What To Do if My Dog Has Elderberry Poisoning?
In the case of elderberry poisoning, you should visit your veterinarian right away since time is not on your side. For identification, take a sample of the berries, leaves, and stem with you. In order to determine whether cyanide poisoning is present, the vet will perform a quick examination.
A dog’s blood or urine cannot be tested for cyanide immediately. Since your pup will be long gone by the time the test results are available, your vet won’t wait for them. Your pup’s best chance of survival depends on him getting treatment as soon as possible.
Amyl nitrate coupled with thiosulfate is likely to be injected intravenously. They are usually effective as long as your pup’s heart continues to beat. You should also be aware that these two antidotes are also toxic to dogs, so a misdiagnosis could also prove deadly.
It is likely that the veterinarian will administer Vitamin B12 as it binds cyanide into an inert chemical compound that is flushed out through urine.
In addition, supportive treatments can help restore your dog’s health and help him cope with the shock. Among them are IV fluids to combat dehydration, along with electrolytes and sugars. There is even the option of administering oxygen.
Will My Dog Recover From Elderberry Poisoning?
You may not be able to save your pet if you don’t get him to the vet in time. In rare cases, pups can be saved. Imagine that your puppy survives the first two hours after getting elderberry poisoning. He’ll probably recover completely and live to be a ripe old age in that case.
Depending on how much elderberry your dog ate, how quickly treatment started, and how large he is, his recovery time will vary. The cyanide may also have remained in his body. Later, this would be absorbed in the guts causing elderberry poisoning symptoms again. Because of this, your vet will probably ask you to come back for a follow-up inspection. He will pay particular attention to behavioral changes and neurological disturbances.
Are Other Wild Berries Toxic For Dogs?
Elderberries are dark purple berries on the American Elder shrub. They are used in many foods and drinks, including pies, jams, wine, and juice.
Dogs should be kept away from dwarf elders, which produce berries. You can probably expect your poor pup to get the runs after eating them because they’re used in purgative herbal medicines. Get your dog to the vet as soon as you notice him nibbling on dwarf elderberries.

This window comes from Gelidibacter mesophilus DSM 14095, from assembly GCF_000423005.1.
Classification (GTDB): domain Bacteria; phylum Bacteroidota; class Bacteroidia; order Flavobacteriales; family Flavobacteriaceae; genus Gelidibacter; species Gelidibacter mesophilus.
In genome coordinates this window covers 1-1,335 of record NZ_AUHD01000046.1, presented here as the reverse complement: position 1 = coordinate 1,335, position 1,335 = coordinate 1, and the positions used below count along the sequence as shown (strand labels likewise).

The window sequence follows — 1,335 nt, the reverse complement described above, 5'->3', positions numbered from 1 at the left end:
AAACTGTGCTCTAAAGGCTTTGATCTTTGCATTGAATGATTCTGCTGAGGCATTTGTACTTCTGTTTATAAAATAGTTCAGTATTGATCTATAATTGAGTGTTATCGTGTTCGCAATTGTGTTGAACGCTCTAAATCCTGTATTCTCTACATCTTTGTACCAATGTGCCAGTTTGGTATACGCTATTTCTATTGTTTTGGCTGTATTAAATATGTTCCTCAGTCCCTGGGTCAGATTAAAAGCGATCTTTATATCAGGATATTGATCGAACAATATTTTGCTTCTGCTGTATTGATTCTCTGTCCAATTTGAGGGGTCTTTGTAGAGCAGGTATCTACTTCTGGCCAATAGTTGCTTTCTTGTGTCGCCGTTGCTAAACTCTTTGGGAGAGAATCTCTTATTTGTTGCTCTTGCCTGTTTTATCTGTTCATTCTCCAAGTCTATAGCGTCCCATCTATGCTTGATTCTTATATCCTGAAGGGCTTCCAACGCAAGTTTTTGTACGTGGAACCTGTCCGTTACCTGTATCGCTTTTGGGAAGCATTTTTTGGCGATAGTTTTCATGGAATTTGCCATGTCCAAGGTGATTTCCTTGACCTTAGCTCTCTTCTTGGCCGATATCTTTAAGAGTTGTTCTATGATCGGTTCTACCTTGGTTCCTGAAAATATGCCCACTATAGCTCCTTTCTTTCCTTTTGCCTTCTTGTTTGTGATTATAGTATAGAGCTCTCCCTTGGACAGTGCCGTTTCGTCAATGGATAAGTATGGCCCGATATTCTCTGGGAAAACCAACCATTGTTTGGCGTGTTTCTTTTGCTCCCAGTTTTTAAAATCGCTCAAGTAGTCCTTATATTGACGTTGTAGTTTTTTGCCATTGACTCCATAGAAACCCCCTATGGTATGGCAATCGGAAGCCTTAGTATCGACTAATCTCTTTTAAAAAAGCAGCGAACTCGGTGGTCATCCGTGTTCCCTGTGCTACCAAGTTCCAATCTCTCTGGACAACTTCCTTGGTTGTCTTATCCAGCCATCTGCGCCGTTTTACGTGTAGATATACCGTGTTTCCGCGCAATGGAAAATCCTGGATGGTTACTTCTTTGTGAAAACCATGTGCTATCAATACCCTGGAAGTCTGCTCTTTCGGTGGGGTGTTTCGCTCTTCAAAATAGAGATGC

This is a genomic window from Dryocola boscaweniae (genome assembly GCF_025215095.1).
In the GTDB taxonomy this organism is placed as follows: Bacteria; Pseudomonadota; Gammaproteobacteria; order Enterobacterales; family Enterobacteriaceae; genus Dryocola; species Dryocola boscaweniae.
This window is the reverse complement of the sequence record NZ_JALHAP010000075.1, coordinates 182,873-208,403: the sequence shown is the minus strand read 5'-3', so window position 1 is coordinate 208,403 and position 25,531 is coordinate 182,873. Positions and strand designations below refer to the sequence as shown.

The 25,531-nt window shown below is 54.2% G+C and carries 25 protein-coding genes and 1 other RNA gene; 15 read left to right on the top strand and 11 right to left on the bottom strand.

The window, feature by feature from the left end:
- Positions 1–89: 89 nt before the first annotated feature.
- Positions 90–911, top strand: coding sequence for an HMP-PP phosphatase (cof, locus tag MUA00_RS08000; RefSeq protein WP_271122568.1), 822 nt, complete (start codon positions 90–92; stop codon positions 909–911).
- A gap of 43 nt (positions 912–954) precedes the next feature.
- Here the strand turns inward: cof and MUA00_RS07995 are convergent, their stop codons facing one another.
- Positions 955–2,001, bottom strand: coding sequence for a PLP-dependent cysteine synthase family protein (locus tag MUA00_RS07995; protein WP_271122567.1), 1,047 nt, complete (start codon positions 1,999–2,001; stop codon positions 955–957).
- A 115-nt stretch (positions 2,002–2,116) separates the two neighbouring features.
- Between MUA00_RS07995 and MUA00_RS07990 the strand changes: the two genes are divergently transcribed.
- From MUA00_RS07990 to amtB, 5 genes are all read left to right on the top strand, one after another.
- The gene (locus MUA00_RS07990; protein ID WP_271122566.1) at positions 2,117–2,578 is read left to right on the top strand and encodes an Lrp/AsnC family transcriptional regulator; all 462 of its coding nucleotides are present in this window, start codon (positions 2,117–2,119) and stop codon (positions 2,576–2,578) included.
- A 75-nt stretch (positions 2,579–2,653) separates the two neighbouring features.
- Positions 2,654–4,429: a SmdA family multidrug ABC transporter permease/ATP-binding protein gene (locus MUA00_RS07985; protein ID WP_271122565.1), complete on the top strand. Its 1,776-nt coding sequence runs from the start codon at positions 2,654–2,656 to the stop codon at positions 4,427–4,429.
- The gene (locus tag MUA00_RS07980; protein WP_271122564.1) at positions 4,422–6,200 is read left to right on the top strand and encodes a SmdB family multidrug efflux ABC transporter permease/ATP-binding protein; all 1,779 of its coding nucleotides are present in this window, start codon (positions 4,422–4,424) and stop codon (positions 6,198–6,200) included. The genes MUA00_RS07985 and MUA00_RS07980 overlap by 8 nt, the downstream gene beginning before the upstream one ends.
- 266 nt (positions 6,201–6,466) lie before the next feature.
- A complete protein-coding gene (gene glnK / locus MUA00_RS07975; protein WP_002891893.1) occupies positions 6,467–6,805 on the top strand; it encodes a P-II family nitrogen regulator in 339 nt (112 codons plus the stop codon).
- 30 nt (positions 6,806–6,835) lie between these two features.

Blackberries are a big favorite for dogs, and we understand! They pair well with just about anything. In addition, they’re packed with goodness that dogs love.
The Black Bryony and its cousin, the White Bryony, should be avoided at all costs. Consuming either of these climbing plants can result in severe diarrhea. In the event that your dog ingested these berries or other parts of the plant, you should take him to the vet right away.
The berries of the dogwood tree are dark, small, and sour. Although they are not poisonous per se, they cause gastrointestinal irritation. They can make your dog vomit if consumed in excess.
We also have Rosehip on our list. Vitamin C is abundant in these. Since they’re pretty hairy inside, dogs don’t eat them very often.
Elderberries are packed with nutrients and are used as medicine both for humans and dogs. Elderberries and other parts of the elder plant are extremely poisonous to dogs and humans. If left untreated, it causes cyanide poisoning, which is lethal in less than an hour. What a scary thought! Take a sample of the plant, including the berries, leaves, and stems (if you can), and get your pup to the vet as soon as possible if you suspect he has eaten some suspect berries.
Fortunately, if your pet survives the first two hours after eating those berries, he’ll probably recover completely, living to a ripe old age.
If you want to read more about dog food tips, read here: Dog Food Tips and Tricks.